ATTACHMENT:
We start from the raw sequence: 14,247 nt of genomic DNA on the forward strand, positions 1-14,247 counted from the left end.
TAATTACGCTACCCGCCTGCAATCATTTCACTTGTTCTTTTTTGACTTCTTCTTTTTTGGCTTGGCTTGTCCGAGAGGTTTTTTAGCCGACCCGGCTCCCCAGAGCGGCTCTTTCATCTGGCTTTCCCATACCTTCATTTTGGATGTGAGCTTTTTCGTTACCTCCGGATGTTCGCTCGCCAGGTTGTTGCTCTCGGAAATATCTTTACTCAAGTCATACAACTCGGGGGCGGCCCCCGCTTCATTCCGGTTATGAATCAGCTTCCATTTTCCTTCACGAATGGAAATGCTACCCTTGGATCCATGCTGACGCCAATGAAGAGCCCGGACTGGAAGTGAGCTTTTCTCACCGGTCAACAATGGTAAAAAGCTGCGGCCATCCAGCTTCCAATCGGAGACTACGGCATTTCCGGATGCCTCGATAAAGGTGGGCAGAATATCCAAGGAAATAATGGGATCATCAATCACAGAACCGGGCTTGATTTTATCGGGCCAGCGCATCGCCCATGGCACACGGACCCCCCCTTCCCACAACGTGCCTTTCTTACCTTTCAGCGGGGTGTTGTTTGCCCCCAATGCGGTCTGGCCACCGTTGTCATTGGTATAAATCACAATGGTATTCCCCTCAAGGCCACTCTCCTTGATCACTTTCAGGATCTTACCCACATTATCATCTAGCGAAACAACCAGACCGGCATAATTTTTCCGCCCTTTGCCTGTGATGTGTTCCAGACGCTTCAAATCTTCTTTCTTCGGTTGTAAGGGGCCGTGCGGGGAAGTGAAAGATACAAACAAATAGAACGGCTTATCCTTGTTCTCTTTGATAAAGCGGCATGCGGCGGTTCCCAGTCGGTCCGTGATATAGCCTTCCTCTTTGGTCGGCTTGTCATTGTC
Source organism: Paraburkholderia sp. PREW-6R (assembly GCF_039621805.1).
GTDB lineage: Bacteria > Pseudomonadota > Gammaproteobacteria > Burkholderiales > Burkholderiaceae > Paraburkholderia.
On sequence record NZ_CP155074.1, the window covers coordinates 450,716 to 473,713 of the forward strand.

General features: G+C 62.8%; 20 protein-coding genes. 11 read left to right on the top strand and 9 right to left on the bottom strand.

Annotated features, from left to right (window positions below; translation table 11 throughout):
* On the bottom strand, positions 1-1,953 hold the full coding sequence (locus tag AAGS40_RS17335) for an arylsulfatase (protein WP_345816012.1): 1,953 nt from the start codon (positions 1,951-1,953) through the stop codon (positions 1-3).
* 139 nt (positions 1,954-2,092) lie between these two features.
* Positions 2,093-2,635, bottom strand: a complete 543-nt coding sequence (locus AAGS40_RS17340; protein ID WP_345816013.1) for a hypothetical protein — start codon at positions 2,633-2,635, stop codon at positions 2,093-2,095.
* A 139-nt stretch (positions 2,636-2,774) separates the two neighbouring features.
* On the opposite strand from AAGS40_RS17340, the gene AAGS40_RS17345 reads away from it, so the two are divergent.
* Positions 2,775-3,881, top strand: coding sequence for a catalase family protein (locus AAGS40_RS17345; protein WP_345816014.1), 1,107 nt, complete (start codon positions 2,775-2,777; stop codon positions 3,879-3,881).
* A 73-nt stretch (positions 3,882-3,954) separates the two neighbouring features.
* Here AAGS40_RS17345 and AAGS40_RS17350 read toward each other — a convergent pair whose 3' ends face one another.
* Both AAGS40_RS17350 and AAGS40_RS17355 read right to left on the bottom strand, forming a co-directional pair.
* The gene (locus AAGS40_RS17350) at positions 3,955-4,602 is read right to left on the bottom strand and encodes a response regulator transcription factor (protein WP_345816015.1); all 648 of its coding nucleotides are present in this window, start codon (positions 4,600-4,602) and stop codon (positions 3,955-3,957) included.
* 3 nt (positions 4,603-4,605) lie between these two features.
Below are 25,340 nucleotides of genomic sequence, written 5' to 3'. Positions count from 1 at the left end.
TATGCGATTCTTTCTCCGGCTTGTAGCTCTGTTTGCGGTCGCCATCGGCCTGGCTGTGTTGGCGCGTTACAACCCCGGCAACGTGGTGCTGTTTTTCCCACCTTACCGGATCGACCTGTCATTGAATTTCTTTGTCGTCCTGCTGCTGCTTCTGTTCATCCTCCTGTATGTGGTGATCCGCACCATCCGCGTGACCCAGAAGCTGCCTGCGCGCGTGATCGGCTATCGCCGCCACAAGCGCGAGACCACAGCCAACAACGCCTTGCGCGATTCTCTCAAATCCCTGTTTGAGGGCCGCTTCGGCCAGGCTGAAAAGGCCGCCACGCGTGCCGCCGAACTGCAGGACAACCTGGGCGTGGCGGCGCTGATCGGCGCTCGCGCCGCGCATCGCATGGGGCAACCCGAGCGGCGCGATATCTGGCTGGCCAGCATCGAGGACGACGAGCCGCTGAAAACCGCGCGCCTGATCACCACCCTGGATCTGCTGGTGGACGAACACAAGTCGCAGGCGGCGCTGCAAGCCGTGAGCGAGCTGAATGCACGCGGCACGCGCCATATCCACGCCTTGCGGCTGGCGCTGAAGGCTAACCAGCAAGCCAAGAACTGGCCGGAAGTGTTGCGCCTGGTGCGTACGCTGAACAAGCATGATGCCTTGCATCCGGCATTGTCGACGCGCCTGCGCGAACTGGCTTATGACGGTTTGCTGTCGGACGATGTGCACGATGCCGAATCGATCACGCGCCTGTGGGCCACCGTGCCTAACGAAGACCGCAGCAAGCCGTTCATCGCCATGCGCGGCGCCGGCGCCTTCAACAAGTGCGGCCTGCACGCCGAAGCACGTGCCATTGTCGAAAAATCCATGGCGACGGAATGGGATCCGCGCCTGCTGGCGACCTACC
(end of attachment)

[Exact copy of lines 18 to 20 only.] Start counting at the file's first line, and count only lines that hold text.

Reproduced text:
* 3 nt (positions 4,603-4,605) lie between these two features.
Below are 25,340 nucleotides of genomic sequence, written 5' to 3'. Positions count from 1 at the left end.
TATGCGATTCTTTCTCCGGCTTGTAGCTCTGTTTGCGGTCGCCATCGGCCTGGCTGTGTTGGCGCGTTACAACCCCGGCAACGTGGTGCTGTTTTTCCCACCTTACCGGATCGACCTGTCATTGAATTTCTTTGTCGTCCTGCTGCTGCTTCTGTTCATCCTCCTGTATGTGGTGATCCGCACCATCCGCGTGACCCAGAAGCTGCCTGCGCGCGTGATCGGCTATCGCCGCCACAAGCGCGAGACCACAGCCAACAACGCCTTGCGCGATTCTCTCAAATCCCTGTTTGAGGGCCGCTTCGGCCAGGCTGAAAAGGCCGCCACGCGTGCCGCCGAACTGCAGGACAACCTGGGCGTGGCGGCGCTGATCGGCGCTCGCGCCGCGCATCGCATGGGGCAACCCGAGCGGCGCGATATCTGGCTGGCCAGCATCGAGGACGACGAGCCGCTGAAAACCGCGCGCCTGATCACCACCCTGGATCTGCTGGTGGACGAACACAAGTCGCAGGCGGCGCTGCAAGCCGTGAGCGAGCTGAATGCACGCGGCACGCGCCATATCCACGCCTTGCGGCTGGCGCTGAAGGCTAACCAGCAAGCCAAGAACTGGCCGGAAGTGTTGCGCCTGGTGCGTACGCTGAACAAGCATGATGCCTTGCATCCGGCATTGTCGACGCGCCTGCGCGAACTGGCTTATGACGGTTTGCTGTCGGACGATGTGCACGATGCCGAATCGATCACGCGCCTGTGGGCCACCGTGCCTAACGAAGACCGCAGCAAGCCGTTCATCGCCATGCGCGGCGCCGGCGCCTTCAACAAGTGCGGCCTGCACGCCGAAGCACGTGCCATTGTCGAAAAATCCATGGCGACGGAATGGGATCCGCGCCTGCTGGCGACCTACC